Exactly a week ago, the US Navy announced that it was banning the use of vaporizers and other similar electronic devices on their aircrafts, ships and submarines, due to several incidents of exploding batteries resulting in injuries of personnel.
Rep. Hunter, who has been incessantly pointing out the benefits of the products as harm reduction tools, and only last February sent a letter to President Trump explaining how the US is doing it all wrong, wrote a letter once again this time to acting Navy Secretary Sean Stackley.
Reduce risks, rather than denying “life-saving alternatives”
“It has come to my attention that the Navy has banned vaping on ships citing battery explosions and related injuries,” said Hunter. “Given the reduced health risks vaping represents compared to tobacco products, I would like to better understand the Navy’s position in eliminating access to vaping products for sailors and Marines who are attempting to take a positive step to improve their health.”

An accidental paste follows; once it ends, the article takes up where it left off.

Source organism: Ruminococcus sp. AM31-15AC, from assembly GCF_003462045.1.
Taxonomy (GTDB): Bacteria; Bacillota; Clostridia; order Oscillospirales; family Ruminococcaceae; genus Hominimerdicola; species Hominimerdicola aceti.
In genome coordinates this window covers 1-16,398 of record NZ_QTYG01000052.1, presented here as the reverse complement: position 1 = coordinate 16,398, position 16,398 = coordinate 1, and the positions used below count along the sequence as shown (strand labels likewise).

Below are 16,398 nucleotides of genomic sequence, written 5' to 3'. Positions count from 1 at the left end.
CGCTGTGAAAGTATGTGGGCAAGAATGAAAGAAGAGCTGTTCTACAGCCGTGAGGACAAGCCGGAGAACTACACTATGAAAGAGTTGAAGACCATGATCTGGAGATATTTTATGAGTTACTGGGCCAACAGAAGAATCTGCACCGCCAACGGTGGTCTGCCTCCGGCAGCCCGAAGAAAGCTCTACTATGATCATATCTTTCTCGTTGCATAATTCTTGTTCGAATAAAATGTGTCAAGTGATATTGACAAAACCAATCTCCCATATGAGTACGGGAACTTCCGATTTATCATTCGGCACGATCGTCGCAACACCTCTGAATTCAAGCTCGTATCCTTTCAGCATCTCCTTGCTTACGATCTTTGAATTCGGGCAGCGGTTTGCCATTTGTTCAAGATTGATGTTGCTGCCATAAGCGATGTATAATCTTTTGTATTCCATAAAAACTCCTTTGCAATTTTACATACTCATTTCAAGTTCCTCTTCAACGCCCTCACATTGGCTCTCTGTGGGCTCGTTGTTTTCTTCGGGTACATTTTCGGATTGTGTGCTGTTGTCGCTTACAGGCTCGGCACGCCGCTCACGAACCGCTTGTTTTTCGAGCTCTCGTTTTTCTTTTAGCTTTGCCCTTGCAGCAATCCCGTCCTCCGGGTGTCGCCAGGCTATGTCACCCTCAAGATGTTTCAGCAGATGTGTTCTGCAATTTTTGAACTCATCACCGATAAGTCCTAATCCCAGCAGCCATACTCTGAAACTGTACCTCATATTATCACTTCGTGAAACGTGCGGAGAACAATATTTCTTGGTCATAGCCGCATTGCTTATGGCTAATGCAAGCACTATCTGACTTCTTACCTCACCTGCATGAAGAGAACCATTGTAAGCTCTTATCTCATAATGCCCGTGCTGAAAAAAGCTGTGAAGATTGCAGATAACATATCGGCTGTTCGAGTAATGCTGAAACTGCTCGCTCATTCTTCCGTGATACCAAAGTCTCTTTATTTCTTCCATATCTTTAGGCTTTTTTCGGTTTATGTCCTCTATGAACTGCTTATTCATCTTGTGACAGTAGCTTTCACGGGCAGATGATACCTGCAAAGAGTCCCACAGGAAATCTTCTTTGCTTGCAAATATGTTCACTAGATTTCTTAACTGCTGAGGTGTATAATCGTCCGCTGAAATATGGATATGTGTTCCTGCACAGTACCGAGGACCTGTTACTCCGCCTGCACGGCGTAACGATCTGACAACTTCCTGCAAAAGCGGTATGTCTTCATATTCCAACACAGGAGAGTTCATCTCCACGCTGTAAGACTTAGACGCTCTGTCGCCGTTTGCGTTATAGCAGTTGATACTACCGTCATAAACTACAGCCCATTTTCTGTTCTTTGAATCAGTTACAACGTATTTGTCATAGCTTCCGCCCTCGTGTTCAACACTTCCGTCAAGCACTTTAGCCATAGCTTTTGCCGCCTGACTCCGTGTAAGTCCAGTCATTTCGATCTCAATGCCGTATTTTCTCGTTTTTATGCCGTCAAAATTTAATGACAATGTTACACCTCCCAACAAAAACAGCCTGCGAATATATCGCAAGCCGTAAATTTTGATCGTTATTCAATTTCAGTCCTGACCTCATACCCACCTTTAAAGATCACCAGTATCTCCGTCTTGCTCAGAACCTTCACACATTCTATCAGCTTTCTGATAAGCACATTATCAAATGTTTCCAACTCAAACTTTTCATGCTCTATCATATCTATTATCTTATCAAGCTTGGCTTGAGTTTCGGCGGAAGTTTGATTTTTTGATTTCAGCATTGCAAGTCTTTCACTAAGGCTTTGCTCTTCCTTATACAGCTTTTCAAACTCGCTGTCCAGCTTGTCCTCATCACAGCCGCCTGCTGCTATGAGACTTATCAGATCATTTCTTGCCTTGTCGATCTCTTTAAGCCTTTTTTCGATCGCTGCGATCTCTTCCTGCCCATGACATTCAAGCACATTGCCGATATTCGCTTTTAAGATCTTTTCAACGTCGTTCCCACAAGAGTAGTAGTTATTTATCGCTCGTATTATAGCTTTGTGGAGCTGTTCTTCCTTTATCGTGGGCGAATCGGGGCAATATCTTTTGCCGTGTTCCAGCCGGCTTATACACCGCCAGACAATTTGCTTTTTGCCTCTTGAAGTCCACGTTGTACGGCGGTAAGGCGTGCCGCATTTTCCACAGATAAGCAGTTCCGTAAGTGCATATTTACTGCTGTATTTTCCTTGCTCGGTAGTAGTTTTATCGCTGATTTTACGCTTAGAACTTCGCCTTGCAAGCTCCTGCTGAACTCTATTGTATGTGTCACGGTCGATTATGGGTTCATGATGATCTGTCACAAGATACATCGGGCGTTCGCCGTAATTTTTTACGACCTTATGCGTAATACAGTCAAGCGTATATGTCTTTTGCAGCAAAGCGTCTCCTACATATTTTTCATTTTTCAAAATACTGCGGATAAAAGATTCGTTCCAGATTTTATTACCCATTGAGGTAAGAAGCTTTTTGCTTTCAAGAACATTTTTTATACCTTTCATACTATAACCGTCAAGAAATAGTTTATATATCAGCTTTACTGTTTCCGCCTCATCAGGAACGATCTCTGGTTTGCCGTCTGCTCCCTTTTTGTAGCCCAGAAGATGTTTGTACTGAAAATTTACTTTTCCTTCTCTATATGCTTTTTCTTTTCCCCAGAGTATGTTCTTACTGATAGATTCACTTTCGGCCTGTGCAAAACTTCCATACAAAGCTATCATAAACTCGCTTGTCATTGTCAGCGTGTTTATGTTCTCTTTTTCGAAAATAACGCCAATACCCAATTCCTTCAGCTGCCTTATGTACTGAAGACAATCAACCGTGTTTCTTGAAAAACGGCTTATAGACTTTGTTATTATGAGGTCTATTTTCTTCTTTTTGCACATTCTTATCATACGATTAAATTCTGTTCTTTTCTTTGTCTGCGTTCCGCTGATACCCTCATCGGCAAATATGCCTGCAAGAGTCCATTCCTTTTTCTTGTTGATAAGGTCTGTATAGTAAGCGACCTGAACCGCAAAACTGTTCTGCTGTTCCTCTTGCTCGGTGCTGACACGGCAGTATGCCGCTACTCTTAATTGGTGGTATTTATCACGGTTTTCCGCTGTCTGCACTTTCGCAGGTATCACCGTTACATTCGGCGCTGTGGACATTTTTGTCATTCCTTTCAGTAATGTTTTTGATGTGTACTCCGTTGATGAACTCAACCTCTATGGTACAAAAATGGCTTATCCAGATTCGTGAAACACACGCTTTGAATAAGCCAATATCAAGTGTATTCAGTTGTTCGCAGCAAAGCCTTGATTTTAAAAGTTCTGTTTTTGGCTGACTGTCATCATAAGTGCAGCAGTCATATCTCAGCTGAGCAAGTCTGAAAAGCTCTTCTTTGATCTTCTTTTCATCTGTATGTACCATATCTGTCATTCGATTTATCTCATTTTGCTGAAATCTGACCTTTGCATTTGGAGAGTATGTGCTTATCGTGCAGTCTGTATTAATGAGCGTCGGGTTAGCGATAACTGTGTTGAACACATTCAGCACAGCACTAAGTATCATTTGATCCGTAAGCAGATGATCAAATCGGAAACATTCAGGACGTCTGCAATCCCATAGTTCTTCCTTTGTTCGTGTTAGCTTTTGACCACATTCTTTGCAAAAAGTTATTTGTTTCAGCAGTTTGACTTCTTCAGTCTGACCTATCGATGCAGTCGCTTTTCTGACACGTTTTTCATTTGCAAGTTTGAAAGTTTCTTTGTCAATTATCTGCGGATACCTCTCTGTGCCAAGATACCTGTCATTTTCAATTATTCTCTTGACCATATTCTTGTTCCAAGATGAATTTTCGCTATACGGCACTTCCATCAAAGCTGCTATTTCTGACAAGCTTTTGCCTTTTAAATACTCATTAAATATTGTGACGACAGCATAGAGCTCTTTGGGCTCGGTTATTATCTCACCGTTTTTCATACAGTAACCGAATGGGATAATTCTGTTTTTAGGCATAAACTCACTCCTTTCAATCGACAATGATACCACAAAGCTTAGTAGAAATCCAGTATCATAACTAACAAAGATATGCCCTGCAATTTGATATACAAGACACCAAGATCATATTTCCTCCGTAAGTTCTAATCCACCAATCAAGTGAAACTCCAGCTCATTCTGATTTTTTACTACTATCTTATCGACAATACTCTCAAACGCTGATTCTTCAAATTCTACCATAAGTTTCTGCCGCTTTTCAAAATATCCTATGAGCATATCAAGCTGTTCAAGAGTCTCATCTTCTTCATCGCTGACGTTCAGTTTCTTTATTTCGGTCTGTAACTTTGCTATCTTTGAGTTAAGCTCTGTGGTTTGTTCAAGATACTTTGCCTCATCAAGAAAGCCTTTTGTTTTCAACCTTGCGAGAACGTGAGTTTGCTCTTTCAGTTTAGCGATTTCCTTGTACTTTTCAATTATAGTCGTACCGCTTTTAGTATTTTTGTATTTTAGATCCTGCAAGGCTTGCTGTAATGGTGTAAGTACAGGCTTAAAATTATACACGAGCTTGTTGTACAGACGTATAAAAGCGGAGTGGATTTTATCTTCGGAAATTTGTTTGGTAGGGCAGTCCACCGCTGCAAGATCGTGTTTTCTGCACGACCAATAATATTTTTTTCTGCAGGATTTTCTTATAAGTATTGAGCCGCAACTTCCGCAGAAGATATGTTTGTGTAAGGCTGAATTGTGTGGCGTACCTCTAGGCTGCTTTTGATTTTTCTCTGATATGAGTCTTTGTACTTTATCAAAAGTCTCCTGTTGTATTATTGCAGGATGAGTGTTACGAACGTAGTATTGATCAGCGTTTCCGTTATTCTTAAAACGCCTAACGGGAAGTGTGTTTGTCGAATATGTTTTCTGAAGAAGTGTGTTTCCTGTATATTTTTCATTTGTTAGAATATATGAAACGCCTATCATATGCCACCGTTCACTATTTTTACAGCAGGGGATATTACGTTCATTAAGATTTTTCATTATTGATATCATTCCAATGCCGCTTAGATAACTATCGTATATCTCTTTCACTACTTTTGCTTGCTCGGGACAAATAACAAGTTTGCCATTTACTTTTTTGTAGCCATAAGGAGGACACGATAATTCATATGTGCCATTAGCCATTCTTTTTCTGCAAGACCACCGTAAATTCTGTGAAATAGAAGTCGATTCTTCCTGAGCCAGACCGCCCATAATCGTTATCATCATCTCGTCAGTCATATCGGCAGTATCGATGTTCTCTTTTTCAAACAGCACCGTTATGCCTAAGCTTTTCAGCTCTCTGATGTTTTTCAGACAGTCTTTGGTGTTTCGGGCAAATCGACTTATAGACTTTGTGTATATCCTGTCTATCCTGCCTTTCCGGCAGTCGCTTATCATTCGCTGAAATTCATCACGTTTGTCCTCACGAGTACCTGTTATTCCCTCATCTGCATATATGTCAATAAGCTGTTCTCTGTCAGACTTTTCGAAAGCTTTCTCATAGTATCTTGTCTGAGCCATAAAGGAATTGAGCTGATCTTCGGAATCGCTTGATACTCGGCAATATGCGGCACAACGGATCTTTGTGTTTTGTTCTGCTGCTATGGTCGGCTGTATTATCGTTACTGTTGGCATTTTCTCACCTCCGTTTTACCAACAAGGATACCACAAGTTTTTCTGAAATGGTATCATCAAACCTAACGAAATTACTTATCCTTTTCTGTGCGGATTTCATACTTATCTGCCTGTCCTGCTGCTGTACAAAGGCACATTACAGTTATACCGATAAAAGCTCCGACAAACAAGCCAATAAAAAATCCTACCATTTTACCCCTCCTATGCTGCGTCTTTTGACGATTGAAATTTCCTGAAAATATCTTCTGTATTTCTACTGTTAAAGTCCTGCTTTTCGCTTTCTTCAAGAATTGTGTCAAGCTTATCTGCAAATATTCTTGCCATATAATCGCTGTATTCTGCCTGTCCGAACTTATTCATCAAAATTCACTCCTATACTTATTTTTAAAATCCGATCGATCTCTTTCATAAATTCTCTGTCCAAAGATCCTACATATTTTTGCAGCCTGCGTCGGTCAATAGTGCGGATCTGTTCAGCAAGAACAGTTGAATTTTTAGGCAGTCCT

In the letter, the Congressmen demanded answers pertaining to the amount of incidents related to vaping that have occurred over the last year, the amount of sailors or Marines that have been injured together with the severity of the injuries, and also the number of incidents that were the user’s fault.
“I certainly understand the Navy’s need to mitigate risks aboard ships, and I recognize that under rare circumstances, batteries in vaping devices can cause injury,” added Hunter.
Urging the Navy to be cautious
The ban will go into effect on the 14th of May, and while Hunter stated that he will introduce a legislation to regulate vaping devices, he also urged the Navy to be cautious in banning the products. In line with what many public health experts have been saying, he pointed out that since the devices are proven to be the preferred smoking cessation tool of smokers, they have the potential of drastically reducing tobacco consumption.